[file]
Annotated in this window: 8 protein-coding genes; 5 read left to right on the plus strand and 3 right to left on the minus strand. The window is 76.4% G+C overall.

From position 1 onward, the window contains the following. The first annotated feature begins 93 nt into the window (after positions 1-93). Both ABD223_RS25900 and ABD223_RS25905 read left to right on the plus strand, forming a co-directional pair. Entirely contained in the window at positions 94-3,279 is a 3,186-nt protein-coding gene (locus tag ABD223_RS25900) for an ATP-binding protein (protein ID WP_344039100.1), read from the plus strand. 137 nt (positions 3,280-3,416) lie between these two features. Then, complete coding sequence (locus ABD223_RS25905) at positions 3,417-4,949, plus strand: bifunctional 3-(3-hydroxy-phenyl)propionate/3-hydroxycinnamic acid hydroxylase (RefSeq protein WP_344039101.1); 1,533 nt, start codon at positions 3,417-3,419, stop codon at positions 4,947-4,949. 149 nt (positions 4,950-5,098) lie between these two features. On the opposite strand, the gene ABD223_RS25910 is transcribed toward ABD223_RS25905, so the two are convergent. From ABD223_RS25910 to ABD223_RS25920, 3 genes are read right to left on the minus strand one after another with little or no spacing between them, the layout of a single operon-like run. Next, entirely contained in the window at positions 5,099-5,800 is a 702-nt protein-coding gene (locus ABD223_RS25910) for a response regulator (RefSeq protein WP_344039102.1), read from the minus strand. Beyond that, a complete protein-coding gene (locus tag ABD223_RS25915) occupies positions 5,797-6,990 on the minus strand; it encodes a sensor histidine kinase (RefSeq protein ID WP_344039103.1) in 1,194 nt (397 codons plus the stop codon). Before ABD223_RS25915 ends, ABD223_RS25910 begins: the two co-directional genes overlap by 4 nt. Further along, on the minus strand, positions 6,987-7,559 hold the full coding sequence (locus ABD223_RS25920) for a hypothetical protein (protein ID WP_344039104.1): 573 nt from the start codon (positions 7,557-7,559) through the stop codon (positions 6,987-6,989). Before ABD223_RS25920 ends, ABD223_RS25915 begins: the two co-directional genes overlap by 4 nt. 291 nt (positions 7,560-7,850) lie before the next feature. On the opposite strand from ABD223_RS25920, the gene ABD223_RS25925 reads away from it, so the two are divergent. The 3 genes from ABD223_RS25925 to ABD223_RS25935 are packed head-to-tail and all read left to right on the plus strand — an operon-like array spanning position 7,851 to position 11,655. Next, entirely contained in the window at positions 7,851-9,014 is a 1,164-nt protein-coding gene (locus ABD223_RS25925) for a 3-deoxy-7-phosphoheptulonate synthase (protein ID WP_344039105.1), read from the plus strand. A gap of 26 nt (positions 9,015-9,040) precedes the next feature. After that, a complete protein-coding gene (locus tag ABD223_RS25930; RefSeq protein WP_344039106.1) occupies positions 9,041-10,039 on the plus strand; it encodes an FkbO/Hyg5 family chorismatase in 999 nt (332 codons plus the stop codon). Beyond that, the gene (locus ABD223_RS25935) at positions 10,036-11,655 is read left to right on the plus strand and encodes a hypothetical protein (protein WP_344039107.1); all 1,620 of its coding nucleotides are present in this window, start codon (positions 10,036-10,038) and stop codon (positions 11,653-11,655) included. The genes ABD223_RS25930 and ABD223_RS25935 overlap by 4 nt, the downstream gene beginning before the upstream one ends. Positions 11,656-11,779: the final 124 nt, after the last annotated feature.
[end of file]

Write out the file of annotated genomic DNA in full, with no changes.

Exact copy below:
Annotated in this window: 8 protein-coding genes; 5 read left to right on the plus strand and 3 right to left on the minus strand. The window is 76.4% G+C overall.

From position 1 onward, the window contains the following. The first annotated feature begins 93 nt into the window (after positions 1-93). Both ABD223_RS25900 and ABD223_RS25905 read left to right on the plus strand, forming a co-directional pair. Entirely contained in the window at positions 94-3,279 is a 3,186-nt protein-coding gene (locus tag ABD223_RS25900) for an ATP-binding protein (protein ID WP_344039100.1), read from the plus strand. 137 nt (positions 3,280-3,416) lie between these two features. Then, complete coding sequence (locus ABD223_RS25905) at positions 3,417-4,949, plus strand: bifunctional 3-(3-hydroxy-phenyl)propionate/3-hydroxycinnamic acid hydroxylase (RefSeq protein WP_344039101.1); 1,533 nt, start codon at positions 3,417-3,419, stop codon at positions 4,947-4,949. 149 nt (positions 4,950-5,098) lie between these two features. On the opposite strand, the gene ABD223_RS25910 is transcribed toward ABD223_RS25905, so the two are convergent. From ABD223_RS25910 to ABD223_RS25920, 3 genes are read right to left on the minus strand one after another with little or no spacing between them, the layout of a single operon-like run. Next, entirely contained in the window at positions 5,099-5,800 is a 702-nt protein-coding gene (locus ABD223_RS25910) for a response regulator (RefSeq protein WP_344039102.1), read from the minus strand. Beyond that, a complete protein-coding gene (locus tag ABD223_RS25915) occupies positions 5,797-6,990 on the minus strand; it encodes a sensor histidine kinase (RefSeq protein ID WP_344039103.1) in 1,194 nt (397 codons plus the stop codon). Before ABD223_RS25915 ends, ABD223_RS25910 begins: the two co-directional genes overlap by 4 nt. Further along, on the minus strand, positions 6,987-7,559 hold the full coding sequence (locus ABD223_RS25920) for a hypothetical protein (protein ID WP_344039104.1): 573 nt from the start codon (positions 7,557-7,559) through the stop codon (positions 6,987-6,989). Before ABD223_RS25920 ends, ABD223_RS25915 begins: the two co-directional genes overlap by 4 nt. 291 nt (positions 7,560-7,850) lie before the next feature. On the opposite strand from ABD223_RS25920, the gene ABD223_RS25925 reads away from it, so the two are divergent. The 3 genes from ABD223_RS25925 to ABD223_RS25935 are packed head-to-tail and all read left to right on the plus strand — an operon-like array spanning position 7,851 to position 11,655. Next, entirely contained in the window at positions 7,851-9,014 is a 1,164-nt protein-coding gene (locus ABD223_RS25925) for a 3-deoxy-7-phosphoheptulonate synthase (protein ID WP_344039105.1), read from the plus strand. A gap of 26 nt (positions 9,015-9,040) precedes the next feature. After that, a complete protein-coding gene (locus tag ABD223_RS25930; RefSeq protein WP_344039106.1) occupies positions 9,041-10,039 on the plus strand; it encodes an FkbO/Hyg5 family chorismatase in 999 nt (332 codons plus the stop codon). Beyond that, the gene (locus ABD223_RS25935) at positions 10,036-11,655 is read left to right on the plus strand and encodes a hypothetical protein (protein WP_344039107.1); all 1,620 of its coding nucleotides are present in this window, start codon (positions 10,036-10,038) and stop codon (positions 11,653-11,655) included. The genes ABD223_RS25930 and ABD223_RS25935 overlap by 4 nt, the downstream gene beginning before the upstream one ends. Positions 11,656-11,779: the final 124 nt, after the last annotated feature.